Now, in order to introduce us to this world and make us discover it while taking part to it, Beresford has created one fictional character, Joe, an innocent eighteen years old who makes his first attempt at stepping out of the closet by sort of nonchalantly sneaking in the trenches of 1984 London’s gay pride parade. George Mackay (How I live Now) portrays him in a beautifully understated way, perfectly capturing his metamorphosis throughout the film from shy and frightened closeted boy to brave and proud young gay man. A lost and disoriented soul, Joe easily lets himself get involved with Mark Ashton (Ben Schnetzer) and Mike Jackson (Joseph Gilgun) when they found LGSM and set their headquarters at Gay’s The Word Bookshop run by the timid Gethin (Andrew Scott) and his struggling actor boyfriend Jonathan (Dominic West).

Ben Schnetzer (The Book Thief) plays the bright and passionate Mark fiercely as he embraces the goal of helping the miners and struggles to convince his fellow activists that it’s a worthy cause. But conflict soon arises when they pick a Welsh village to help out and after raising some money their effort isn’t exactly met with enthusiasm by most of the mining community that inevitably isn’t comfortable with the benefactors. Yet Mark doesn’t give up at the first obstacle and he manages to meet one of the miners, a nice man called Dai Donovan (Paddy Considine) who takes the responsibility of accepting the LGSM’s donation and then plays mediator when his community rejects the help at first. He even hosts the entire LGSM team at his house when they organize a trip to the Welsh village in order to show the miners they’re serious about their support.


It’d be cruel to reveal anything that could spoil then fun and the emotional impact of watching this film for the first time and learning an incredible true story no one had a clue about. Suffice to say that when the gays and lesbians visit the mining community all sorts of hilarity ensue and yet the film never loses sight of its serious matters. Each character has his or her own personal story to bring to the table and they all contribute to drive the narrative forward and deliver its poignant themes. Whether it’s Gethin’s hurt for having been disowned by his family in Wales and so being a double outcast, Joe’s coming of age and coming out of the closet or Sian, one of the miners’ wives realizing her potential and that there could be more to life than just being a wife and a mother, the film engrosses you with its emotional rollercoaster and its uplifting spirit without ever feeling cheesy or artificial.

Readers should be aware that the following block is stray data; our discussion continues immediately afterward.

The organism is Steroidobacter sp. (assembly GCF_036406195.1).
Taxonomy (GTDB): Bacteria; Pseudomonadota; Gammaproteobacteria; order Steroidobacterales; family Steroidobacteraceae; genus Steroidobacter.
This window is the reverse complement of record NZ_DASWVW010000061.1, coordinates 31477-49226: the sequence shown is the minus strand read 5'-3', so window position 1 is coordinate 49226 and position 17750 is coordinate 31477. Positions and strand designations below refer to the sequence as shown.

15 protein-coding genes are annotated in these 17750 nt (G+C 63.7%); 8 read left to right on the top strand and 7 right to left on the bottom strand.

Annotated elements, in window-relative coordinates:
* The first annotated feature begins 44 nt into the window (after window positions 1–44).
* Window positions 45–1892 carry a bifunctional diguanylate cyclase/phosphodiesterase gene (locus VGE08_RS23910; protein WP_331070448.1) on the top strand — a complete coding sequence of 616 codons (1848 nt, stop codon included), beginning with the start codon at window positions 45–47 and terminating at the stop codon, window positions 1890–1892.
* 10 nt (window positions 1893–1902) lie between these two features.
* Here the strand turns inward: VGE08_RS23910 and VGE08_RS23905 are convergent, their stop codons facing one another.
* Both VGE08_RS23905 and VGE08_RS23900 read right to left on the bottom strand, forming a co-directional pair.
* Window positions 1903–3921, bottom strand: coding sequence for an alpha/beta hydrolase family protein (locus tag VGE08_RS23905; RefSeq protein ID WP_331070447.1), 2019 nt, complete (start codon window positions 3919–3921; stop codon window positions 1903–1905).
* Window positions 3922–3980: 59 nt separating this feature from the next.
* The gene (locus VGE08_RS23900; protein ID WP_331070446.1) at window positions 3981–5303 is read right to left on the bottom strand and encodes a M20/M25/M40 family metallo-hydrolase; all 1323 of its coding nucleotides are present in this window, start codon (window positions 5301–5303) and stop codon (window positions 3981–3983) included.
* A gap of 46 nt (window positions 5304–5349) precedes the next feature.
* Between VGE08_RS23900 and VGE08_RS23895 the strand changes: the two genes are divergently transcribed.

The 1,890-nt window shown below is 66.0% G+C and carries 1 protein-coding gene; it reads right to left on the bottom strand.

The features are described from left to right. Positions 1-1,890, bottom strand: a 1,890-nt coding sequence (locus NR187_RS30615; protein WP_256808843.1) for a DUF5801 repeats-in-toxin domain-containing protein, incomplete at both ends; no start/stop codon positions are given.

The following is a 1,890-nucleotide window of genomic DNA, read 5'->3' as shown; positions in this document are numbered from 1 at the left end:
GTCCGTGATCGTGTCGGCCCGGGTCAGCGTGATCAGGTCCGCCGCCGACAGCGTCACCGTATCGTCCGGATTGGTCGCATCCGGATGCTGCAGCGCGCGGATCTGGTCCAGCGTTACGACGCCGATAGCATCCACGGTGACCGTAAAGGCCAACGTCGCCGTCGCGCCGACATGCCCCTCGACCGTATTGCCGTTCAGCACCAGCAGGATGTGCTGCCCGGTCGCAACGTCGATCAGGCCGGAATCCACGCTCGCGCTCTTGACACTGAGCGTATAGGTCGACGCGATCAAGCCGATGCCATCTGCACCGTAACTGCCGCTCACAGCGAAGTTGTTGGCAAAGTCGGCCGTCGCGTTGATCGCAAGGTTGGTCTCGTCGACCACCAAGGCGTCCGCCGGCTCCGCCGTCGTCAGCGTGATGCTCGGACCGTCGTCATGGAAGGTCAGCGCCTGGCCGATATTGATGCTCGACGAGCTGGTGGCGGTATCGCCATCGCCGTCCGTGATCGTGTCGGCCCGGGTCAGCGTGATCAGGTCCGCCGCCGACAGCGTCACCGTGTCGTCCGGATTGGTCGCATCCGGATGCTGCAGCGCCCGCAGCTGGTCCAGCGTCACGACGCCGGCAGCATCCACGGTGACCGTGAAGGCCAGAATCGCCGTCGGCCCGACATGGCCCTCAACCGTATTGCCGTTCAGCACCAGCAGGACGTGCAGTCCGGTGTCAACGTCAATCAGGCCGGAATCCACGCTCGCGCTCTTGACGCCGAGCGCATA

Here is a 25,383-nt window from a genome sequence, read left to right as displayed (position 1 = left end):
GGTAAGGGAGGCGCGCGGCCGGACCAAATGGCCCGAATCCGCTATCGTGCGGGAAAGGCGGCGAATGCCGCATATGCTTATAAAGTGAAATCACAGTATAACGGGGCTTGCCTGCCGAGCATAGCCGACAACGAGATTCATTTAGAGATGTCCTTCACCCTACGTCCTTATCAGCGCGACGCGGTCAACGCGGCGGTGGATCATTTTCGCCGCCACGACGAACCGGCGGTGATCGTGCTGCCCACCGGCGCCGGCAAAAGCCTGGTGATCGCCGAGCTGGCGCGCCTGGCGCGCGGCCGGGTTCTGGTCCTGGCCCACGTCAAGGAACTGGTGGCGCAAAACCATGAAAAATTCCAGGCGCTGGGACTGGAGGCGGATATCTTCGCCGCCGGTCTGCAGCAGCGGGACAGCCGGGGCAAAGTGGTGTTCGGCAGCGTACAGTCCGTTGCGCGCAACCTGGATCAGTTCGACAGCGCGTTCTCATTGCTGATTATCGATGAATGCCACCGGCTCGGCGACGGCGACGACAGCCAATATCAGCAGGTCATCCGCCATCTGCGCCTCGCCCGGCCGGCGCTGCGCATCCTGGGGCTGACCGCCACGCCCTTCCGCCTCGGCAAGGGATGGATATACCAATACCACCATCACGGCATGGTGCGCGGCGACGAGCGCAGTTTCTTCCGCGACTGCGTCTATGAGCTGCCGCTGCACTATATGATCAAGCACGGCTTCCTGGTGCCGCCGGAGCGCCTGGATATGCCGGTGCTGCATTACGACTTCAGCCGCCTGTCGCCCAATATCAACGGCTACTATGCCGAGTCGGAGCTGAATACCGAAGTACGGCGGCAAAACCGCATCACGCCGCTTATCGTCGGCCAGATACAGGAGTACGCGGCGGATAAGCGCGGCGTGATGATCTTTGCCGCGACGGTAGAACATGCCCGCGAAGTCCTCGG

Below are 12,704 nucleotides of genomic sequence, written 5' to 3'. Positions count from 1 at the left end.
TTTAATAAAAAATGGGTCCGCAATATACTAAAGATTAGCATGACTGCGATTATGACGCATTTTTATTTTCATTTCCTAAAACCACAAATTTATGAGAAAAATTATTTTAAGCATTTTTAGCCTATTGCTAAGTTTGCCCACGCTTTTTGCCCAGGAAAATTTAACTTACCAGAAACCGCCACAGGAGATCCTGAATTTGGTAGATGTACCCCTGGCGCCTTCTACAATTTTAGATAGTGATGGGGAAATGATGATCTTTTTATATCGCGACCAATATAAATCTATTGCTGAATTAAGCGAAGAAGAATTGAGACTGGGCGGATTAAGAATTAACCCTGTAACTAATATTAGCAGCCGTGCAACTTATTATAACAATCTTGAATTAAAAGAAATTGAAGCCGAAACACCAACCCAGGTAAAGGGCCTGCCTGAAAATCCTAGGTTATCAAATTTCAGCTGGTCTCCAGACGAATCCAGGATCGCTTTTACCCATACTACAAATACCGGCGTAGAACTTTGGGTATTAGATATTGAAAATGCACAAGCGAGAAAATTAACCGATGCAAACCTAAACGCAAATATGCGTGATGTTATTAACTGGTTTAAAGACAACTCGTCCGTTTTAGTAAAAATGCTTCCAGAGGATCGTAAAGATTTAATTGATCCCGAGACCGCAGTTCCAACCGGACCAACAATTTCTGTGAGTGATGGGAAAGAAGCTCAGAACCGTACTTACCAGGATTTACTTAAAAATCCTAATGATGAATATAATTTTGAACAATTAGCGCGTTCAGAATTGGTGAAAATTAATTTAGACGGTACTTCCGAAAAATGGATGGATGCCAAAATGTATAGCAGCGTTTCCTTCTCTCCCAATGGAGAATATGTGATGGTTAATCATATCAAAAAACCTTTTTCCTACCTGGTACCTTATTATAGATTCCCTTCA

Pride is one of those films that graciously and triumphantly accomplish the difficult task of educating, inspiring and entertaining its audience all at once, and leaves you with a powerful mix of warmth, joy and hope on the way out of the theatre. It’s rare to see LGBT-themed films with such a broad narrative spectrum and the ability to make their story feel universal. In the end this isn’t just a film about gay pride, this is a film about human pride. Tightly scripted and directed, Pride excels in every department and shows how British cinema is still alive and kicking. Hands down the best British film of the year, Pride is easily going to be one of the best films of the year as well, hopefully drawing much deserved attention during awards season. This is a small miracle of a movie I wish I had been fortunate enough to see while growing up.

Pride is out in UK cinemas on September 12th

Francesco Cerniglia – Film Editor